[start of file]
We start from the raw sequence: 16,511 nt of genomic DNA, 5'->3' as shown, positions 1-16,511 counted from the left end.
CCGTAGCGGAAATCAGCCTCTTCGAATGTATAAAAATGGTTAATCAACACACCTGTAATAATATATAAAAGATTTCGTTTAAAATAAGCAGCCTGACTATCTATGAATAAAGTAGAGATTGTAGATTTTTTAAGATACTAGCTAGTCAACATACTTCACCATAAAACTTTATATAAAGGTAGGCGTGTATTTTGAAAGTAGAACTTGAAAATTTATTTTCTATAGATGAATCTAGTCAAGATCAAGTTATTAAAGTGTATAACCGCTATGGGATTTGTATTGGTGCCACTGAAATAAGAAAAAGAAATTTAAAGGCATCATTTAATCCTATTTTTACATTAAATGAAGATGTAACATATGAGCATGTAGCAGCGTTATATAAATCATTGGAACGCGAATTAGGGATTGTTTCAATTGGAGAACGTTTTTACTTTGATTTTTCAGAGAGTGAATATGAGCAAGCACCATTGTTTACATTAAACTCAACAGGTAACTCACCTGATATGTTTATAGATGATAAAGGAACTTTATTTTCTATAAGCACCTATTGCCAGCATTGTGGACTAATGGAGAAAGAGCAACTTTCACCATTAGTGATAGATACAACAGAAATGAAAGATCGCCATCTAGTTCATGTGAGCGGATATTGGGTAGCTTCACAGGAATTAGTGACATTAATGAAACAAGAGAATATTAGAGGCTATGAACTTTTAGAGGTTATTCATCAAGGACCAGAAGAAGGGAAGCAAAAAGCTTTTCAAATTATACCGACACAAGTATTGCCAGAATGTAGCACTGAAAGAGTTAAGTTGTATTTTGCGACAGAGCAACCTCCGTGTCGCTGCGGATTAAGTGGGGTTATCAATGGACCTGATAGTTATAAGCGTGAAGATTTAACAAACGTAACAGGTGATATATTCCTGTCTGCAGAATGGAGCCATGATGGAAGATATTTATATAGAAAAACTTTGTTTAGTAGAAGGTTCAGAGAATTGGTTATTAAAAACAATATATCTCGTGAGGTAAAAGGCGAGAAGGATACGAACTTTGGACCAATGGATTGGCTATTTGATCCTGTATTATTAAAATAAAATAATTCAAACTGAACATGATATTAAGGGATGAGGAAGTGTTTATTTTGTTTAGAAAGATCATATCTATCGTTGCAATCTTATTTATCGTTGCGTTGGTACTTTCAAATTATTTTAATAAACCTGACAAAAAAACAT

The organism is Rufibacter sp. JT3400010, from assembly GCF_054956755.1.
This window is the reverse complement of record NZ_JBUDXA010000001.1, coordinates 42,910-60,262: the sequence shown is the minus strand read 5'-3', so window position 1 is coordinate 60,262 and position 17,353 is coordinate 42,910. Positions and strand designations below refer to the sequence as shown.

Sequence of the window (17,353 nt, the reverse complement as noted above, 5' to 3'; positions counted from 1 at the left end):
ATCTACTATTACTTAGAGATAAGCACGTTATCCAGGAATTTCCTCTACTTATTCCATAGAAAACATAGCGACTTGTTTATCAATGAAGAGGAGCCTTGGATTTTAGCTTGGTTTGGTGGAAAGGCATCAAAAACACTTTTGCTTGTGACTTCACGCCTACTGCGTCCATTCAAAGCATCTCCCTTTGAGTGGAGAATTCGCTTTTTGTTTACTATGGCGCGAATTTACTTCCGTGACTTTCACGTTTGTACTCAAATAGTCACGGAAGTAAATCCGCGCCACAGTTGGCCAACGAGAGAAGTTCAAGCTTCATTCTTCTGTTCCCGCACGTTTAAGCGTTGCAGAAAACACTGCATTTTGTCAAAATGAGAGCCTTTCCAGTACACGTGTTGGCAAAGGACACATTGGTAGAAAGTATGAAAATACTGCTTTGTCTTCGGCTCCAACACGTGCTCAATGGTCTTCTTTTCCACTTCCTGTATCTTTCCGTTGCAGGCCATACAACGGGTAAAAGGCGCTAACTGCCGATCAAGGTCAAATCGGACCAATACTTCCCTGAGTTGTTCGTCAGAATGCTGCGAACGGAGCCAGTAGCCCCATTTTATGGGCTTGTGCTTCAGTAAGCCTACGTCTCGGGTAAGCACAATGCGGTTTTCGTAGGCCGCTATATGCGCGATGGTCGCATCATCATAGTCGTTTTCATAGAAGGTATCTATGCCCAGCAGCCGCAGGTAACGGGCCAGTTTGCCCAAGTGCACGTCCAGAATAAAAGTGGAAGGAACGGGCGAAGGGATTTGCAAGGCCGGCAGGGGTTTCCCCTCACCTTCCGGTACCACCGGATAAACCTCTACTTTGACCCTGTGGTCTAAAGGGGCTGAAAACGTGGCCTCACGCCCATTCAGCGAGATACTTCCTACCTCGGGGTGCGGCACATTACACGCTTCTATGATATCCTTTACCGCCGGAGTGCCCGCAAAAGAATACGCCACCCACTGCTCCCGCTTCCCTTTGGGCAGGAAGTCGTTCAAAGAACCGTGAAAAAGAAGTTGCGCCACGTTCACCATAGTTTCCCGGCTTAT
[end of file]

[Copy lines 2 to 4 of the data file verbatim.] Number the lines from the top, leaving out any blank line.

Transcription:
CCGTAGCGGAAATCAGCCTCTTCGAATGTATAAAAATGGTTAATCAACACACCTGTAATAATATATAAAAGATTTCGTTTAAAATAAGCAGCCTGACTATCTATGAATAAAGTAGAGATTGTAGATTTTTTAAGATACTAGCTAGTCAACATACTTCACCATAAAACTTTATATAAAGGTAGGCGTGTATTTTGAAAGTAGAACTTGAAAATTTATTTTCTATAGATGAATCTAGTCAAGATCAAGTTATTAAAGTGTATAACCGCTATGGGATTTGTATTGGTGCCACTGAAATAAGAAAAAGAAATTTAAAGGCATCATTTAATCCTATTTTTACATTAAATGAAGATGTAACATATGAGCATGTAGCAGCGTTATATAAATCATTGGAACGCGAATTAGGGATTGTTTCAATTGGAGAACGTTTTTACTTTGATTTTTCAGAGAGTGAATATGAGCAAGCACCATTGTTTACATTAAACTCAACAGGTAACTCACCTGATATGTTTATAGATGATAAAGGAACTTTATTTTCTATAAGCACCTATTGCCAGCATTGTGGACTAATGGAGAAAGAGCAACTTTCACCATTAGTGATAGATACAACAGAAATGAAAGATCGCCATCTAGTTCATGTGAGCGGATATTGGGTAGCTTCACAGGAATTAGTGACATTAATGAAACAAGAGAATATTAGAGGCTATGAACTTTTAGAGGTTATTCATCAAGGACCAGAAGAAGGGAAGCAAAAAGCTTTTCAAATTATACCGACACAAGTATTGCCAGAATGTAGCACTGAAAGAGTTAAGTTGTATTTTGCGACAGAGCAACCTCCGTGTCGCTGCGGATTAAGTGGGGTTATCAATGGACCTGATAGTTATAAGCGTGAAGATTTAACAAACGTAACAGGTGATATATTCCTGTCTGCAGAATGGAGCCATGATGGAAGATATTTATATAGAAAAACTTTGTTTAGTAGAAGGTTCAGAGAATTGGTTATTAAAAACAATATATCTCGTGAGGTAAAAGGCGAGAAGGATACGAACTTTGGACCAATGGATTGGCTATTTGATCCTGTATTATTAAAATAAAATAATTCAAACTGAACATGATATTAAGGGATGAGGAAGTGTTTATTTTGTTTAGAAAGATCATATCTATCGTTGCAATCTTATTTATCGTTGCGTTGGTACTTTCAAATTATTTTAATAAACCTGACAAAAAAACAT

The organism is Rufibacter sp. JT3400010, from assembly GCF_054956755.1.
This window is the reverse complement of record NZ_JBUDXA010000001.1, coordinates 42,910-60,262: the sequence shown is the minus strand read 5'-3', so window position 1 is coordinate 60,262 and position 17,353 is coordinate 42,910. Positions and strand designations below refer to the sequence as shown.